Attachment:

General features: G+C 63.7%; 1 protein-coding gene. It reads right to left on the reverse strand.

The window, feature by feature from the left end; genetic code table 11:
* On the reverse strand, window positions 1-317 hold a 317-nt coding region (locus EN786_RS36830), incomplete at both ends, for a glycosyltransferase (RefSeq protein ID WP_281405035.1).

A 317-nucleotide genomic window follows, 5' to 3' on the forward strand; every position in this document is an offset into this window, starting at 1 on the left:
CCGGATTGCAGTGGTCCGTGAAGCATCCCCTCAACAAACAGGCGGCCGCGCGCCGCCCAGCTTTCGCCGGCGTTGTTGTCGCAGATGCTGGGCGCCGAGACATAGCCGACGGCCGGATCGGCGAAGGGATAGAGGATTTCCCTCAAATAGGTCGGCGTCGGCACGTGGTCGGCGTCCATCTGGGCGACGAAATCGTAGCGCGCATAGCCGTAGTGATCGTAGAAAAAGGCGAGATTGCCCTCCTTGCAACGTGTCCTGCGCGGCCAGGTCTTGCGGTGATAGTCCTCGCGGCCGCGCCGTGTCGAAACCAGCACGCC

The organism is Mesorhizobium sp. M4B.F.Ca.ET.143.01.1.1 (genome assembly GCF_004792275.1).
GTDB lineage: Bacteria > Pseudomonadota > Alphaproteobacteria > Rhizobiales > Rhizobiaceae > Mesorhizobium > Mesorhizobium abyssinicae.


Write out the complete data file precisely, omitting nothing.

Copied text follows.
General features: G+C 63.7%; 1 protein-coding gene. It reads right to left on the reverse strand.

The window, feature by feature from the left end; genetic code table 11:
* On the reverse strand, window positions 1-317 hold a 317-nt coding region (locus EN786_RS36830), incomplete at both ends, for a glycosyltransferase (RefSeq protein ID WP_281405035.1).

A 317-nucleotide genomic window follows, 5' to 3' on the forward strand; every position in this document is an offset into this window, starting at 1 on the left:
CCGGATTGCAGTGGTCCGTGAAGCATCCCCTCAACAAACAGGCGGCCGCGCGCCGCCCAGCTTTCGCCGGCGTTGTTGTCGCAGATGCTGGGCGCCGAGACATAGCCGACGGCCGGATCGGCGAAGGGATAGAGGATTTCCCTCAAATAGGTCGGCGTCGGCACGTGGTCGGCGTCCATCTGGGCGACGAAATCGTAGCGCGCATAGCCGTAGTGATCGTAGAAAAAGGCGAGATTGCCCTCCTTGCAACGTGTCCTGCGCGGCCAGGTCTTGCGGTGATAGTCCTCGCGGCCGCGCCGTGTCGAAACCAGCACGCC

The organism is Mesorhizobium sp. M4B.F.Ca.ET.143.01.1.1 (genome assembly GCF_004792275.1).
GTDB lineage: Bacteria > Pseudomonadota > Alphaproteobacteria > Rhizobiales > Rhizobiaceae > Mesorhizobium > Mesorhizobium abyssinicae.